A History of the County Court, 1846–1971

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Cambridge University Press, Nov 4, 1999 - Law
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This 1999 book was the first full-length account of the county court, which in contemporary English life has become the main forum for most civil disputes. It began as the 'poor man's court', largely concerned with the pursuit of working-class debtors; but, as this book shows, it has expanded far beyond its origins as an agency `for the more easy recovery of small debts' and now includes in its jurisdiction a diverse range of matters, including housing, accidents and consumer goods. Drawing on a wide range of sources, the author traces the history of the county court from its creation in 1846 through to the reconstruction of the court system in 1971. He describes its organisation and officers, from judges to bailiffs, and discusses the roles of judges, practising lawyers and lay persons. The text is an intriguing engagement with themes including access to justice.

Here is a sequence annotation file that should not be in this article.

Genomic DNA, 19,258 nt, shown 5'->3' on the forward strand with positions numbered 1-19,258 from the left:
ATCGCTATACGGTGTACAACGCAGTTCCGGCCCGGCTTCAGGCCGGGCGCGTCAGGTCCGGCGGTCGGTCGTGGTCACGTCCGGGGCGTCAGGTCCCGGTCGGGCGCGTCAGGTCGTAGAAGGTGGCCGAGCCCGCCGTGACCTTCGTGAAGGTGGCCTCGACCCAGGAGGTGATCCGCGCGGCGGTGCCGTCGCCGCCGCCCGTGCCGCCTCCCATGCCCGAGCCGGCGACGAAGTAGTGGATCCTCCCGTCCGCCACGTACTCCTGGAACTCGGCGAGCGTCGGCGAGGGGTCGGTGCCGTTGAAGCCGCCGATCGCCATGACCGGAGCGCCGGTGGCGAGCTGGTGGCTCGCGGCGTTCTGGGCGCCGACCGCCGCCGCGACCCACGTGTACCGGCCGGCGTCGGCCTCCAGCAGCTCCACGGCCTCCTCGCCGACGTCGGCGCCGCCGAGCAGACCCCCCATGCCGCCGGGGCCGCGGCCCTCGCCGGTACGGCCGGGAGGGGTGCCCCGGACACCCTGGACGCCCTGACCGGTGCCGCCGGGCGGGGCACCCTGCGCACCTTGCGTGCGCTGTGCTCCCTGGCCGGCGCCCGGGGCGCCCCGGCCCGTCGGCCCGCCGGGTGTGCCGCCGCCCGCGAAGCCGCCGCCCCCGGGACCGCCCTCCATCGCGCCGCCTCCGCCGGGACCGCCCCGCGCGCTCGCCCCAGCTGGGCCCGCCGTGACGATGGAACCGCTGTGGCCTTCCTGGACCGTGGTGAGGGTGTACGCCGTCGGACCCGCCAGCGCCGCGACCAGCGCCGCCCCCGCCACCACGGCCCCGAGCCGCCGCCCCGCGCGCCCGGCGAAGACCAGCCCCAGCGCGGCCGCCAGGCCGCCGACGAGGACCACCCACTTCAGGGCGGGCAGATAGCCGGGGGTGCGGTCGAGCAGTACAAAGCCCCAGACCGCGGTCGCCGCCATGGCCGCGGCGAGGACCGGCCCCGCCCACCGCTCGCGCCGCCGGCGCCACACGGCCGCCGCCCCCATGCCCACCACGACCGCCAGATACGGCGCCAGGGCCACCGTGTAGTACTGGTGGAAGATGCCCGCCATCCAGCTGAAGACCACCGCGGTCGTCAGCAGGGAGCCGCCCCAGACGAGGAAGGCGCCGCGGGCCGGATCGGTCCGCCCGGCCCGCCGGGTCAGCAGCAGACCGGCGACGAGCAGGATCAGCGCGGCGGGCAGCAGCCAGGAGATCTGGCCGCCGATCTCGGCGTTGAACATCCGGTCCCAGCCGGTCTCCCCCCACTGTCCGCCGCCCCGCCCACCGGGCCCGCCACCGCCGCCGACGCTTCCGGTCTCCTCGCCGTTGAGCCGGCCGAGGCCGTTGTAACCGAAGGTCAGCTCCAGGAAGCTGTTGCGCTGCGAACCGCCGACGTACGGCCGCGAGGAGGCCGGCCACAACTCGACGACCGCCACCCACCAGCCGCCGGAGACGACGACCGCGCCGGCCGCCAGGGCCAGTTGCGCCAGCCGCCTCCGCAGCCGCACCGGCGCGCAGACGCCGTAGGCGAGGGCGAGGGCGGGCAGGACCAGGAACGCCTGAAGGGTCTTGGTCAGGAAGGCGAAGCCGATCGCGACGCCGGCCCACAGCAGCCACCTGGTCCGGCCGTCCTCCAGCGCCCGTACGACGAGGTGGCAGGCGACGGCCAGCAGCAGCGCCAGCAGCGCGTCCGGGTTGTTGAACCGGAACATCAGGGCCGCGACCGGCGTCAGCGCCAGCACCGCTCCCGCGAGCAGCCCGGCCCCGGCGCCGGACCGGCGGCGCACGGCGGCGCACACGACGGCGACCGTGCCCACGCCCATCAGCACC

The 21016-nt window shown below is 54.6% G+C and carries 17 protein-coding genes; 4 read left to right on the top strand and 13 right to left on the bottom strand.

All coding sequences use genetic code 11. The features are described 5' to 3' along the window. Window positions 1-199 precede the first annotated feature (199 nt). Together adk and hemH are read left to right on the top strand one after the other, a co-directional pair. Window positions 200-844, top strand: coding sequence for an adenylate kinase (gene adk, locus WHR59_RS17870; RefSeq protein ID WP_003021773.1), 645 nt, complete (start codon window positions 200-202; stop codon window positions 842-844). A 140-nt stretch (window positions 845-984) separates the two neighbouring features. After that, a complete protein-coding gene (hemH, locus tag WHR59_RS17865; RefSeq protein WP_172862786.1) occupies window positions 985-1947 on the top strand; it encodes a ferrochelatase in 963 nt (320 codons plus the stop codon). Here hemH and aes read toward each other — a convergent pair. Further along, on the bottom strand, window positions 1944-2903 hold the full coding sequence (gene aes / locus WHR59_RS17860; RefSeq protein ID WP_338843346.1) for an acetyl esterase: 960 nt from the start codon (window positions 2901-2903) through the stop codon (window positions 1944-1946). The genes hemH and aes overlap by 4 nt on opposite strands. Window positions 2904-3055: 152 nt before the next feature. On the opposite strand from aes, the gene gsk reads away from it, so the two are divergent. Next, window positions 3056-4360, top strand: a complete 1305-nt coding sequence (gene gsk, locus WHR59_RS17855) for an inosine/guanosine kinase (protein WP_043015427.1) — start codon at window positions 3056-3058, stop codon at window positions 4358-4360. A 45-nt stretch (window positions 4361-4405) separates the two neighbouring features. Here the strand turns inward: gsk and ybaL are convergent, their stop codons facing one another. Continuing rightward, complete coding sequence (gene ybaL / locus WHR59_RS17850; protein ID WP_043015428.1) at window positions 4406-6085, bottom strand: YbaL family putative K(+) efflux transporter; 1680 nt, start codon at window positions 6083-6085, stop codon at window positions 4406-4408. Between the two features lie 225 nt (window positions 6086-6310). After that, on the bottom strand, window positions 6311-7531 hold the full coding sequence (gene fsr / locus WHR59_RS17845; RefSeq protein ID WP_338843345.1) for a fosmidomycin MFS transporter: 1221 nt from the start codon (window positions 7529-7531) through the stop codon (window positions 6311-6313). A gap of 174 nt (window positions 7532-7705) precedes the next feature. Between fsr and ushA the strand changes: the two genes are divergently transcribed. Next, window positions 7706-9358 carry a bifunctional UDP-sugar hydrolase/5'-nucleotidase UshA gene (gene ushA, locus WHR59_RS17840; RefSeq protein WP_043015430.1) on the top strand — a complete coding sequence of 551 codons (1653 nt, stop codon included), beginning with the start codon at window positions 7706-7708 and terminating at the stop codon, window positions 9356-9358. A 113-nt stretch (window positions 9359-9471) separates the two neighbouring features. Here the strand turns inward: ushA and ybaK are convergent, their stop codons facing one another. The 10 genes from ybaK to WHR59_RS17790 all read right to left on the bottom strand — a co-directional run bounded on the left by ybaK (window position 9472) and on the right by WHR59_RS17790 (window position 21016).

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Contents

INTRODUCTION
1
1 THE MAKING OF THE NEW COUNTY COURTS
5
2 AN AGE OF EXPANSION 18471870
38
3 AN AGE OF FRUSTRATION 18711914
74
4 WAR TO WAR
111
5 PATCHING UP THE COURTS
153
6 CENTRAL ORGANISATION AND FINANCES
198
7 JUDGES
240
8 STAFF AND BUILDINGS
281
APPENDIX 1 THE MAYORS AND CITY OF LONDON COURTS
322
APPENDIX 2 COUNTY COURT TOWNS 18471971
326
APPENDIX 3 STATISTICAL TABLES
333
BIBLIOGRAPHY
359
INDEX
388
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